Ever since Kerry Stokes' Seven Network Ltd made a pre-emptive strike on the WA Newspapers Holdings Ltd share register in late 2006, everyone in Perth has been wondering when he would throw his weight around. Today he did just that.
Ever since Kerry Stokes' Seven Network Ltd made a pre-emptive strike on the WA Newspapers Holdings Ltd share register in late 2006, everyone in Perth has been wondering when he would throw his weight around.
After 18 months of remaining behind-the-scenes, Seven started throwing punches today aiming squarely at the board in the first instance, pointing to the poor performance of the media group across a range of areas.
Seven has demanded two seats on the WAN board and requested a meeting to sack all four non-executive directors - chairman Peter Mansell, Jenny Seabrook, Mel Ward and Erich Fraunschiel - as part of that process.
The television network has nominated Mr Stokes and Peter Gammell for two of those positions and is effectively inviting interested parties to nominate for the other positions, with the enticing prospect of nearly 20 per cent of the votes available for a worthy winner.
While today's announcement was damning, Seven is still in a pretty delicate position because, even with its big stake, it will have to rely heavily on WAN's broad shareholder base for support.
Many of those shareholders have a love-hate relationship with the company, and it's a big test of their loyalties to ask them to vote to give one major shareholder, a media competitor, a spectacularly strong voice.
Ask most people in corporate Perth and they hate The West for one reason or another.
But that kind of sentiment was not dominant at the annual general meeting late last year. While investor activist and failed West board hopeful Stephen Mayne berated the editorial policy of The West under editor Paul Armstrong and accused the paper of being soft on former premier Brian Burke, many rank and file retail shareholders voiced their support for the perceived hardline the paper had taken in questioning the state government.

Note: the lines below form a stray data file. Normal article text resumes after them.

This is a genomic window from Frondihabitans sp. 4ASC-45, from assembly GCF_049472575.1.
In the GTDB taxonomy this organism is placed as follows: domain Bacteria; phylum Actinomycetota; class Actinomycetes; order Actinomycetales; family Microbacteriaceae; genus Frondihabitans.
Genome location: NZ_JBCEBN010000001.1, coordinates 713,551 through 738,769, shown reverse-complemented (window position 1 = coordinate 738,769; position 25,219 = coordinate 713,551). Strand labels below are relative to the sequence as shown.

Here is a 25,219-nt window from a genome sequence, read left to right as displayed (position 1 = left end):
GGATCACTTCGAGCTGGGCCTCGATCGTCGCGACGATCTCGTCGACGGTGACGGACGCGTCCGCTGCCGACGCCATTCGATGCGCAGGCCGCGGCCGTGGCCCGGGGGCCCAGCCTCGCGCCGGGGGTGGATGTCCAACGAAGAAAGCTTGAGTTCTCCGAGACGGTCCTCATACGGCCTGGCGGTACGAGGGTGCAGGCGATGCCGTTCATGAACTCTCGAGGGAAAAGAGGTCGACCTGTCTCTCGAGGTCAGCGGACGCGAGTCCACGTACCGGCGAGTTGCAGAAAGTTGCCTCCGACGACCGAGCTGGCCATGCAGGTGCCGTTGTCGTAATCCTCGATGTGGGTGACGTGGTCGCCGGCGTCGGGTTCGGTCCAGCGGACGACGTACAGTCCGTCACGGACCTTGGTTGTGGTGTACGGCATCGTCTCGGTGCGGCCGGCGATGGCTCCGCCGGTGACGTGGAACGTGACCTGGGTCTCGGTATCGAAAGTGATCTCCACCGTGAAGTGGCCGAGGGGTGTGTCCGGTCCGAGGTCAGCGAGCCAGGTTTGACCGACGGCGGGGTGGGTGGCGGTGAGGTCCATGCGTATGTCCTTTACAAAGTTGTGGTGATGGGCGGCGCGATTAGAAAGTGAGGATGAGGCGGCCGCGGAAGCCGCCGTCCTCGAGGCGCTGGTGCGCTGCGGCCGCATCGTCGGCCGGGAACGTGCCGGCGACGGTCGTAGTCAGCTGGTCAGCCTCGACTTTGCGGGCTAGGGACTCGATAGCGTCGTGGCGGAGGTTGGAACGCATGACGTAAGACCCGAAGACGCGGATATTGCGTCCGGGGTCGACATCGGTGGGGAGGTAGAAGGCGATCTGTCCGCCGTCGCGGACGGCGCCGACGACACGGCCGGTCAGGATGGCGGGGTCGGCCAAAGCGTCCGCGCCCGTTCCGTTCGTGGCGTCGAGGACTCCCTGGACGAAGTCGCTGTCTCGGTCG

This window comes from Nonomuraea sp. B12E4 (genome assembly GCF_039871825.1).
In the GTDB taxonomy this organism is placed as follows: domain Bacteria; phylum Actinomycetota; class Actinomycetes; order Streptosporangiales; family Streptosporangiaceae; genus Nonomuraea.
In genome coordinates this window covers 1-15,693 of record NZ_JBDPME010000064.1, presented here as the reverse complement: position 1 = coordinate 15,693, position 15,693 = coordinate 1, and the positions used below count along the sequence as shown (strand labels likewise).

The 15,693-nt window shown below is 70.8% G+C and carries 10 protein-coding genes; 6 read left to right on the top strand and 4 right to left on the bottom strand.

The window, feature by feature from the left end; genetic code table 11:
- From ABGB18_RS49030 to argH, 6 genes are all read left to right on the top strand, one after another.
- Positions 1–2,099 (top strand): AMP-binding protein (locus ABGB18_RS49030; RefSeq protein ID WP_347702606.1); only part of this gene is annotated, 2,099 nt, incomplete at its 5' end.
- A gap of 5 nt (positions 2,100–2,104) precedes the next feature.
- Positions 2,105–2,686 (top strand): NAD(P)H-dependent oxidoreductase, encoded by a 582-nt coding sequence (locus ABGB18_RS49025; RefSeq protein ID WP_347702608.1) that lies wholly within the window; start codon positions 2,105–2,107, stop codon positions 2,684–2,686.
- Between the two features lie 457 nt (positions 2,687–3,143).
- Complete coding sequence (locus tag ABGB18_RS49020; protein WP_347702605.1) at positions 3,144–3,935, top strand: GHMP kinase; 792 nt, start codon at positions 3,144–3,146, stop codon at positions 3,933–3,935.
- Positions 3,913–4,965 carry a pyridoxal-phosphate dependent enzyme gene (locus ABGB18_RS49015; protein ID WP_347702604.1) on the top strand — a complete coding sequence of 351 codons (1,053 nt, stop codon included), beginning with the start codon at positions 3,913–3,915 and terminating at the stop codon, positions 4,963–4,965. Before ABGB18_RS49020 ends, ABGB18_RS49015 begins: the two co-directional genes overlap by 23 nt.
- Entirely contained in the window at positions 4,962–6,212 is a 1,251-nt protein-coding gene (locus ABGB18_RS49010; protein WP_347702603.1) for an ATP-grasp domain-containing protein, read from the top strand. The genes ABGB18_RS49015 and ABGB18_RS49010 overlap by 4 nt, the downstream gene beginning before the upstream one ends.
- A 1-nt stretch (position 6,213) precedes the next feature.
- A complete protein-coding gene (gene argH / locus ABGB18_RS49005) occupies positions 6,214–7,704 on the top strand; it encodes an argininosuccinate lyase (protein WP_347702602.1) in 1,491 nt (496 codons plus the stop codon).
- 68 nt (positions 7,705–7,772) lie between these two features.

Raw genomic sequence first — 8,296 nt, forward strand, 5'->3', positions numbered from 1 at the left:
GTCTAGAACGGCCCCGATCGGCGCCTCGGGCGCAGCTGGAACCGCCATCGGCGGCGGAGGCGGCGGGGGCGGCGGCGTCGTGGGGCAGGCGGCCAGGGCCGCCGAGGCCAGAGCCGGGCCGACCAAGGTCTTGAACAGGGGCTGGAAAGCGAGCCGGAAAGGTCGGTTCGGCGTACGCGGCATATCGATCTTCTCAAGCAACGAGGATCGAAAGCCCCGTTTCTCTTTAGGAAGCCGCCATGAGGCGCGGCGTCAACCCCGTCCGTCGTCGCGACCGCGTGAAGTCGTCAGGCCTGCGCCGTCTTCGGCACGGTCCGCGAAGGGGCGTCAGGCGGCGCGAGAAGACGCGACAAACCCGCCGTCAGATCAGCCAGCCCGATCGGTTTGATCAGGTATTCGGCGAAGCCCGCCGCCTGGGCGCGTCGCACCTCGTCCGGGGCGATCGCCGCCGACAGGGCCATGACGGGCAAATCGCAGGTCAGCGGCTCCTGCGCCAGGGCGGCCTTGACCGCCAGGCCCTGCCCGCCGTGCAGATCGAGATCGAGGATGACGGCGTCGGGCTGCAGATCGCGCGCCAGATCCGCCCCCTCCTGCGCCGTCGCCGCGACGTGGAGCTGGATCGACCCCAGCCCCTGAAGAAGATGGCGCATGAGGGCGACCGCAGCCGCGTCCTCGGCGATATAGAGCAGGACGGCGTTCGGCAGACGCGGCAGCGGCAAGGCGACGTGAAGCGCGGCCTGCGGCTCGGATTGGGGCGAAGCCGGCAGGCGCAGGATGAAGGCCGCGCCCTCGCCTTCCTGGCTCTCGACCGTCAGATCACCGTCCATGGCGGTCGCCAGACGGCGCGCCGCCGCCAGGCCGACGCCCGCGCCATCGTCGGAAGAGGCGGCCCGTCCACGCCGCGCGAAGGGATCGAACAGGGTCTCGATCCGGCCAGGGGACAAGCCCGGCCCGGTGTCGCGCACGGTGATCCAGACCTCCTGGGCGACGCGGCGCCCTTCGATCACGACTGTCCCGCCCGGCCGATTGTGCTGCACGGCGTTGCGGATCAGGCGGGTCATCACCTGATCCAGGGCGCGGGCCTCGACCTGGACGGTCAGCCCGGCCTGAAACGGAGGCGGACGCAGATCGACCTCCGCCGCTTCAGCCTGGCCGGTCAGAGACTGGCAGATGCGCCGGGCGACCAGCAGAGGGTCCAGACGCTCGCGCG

That independence was clearly valued by many shareholders.
Whether or not they believe a board dominated by Mr Stokes is able to continue that is yet to be seen, though it is known that the Seven camp is prepared to play the parochial card with its strong links here via its chairman, Mr Stokes, who bases his private interests here.
Of course, not everyone at last year's AGM was happy.
The newsagents who have long been the workhorses of the newspaper's critical distribution operations voiced their discontent loudly.
Many claim they've been marginalised over the years as the company has sought to lower costs. What tipped them over the edge has been problems causing delays and delivery woes on a regular basis. Many a home delivery subscriber will know this, though WAN says this has nothing to do with the new printing presses.
Mr Stokes believes differently. In his announcement today he points to the issue of the implementation of $210 million printing presses, tugging at the economic heartstrings of what are a numerous and potentially vocal set of stakeholders.
The Seven announcement also stroked the economic interests of that other rump of shareholders, the so-called mums and dads, especially those who like their dividends and don't like to see them fall.
By aiming at the existing board and suggesting they are some sort of club that has failed to put WAN on the right pathway, Mr Stokes is trying to neatly divide the leadership from its shareholder base as its first strike.
It has not sought the head of relatively new managing director Ken Steinke, the only director with serious media experience, again suggesting that the Seven camp are aiming to keep this as a fight against the WAN board in the first instance.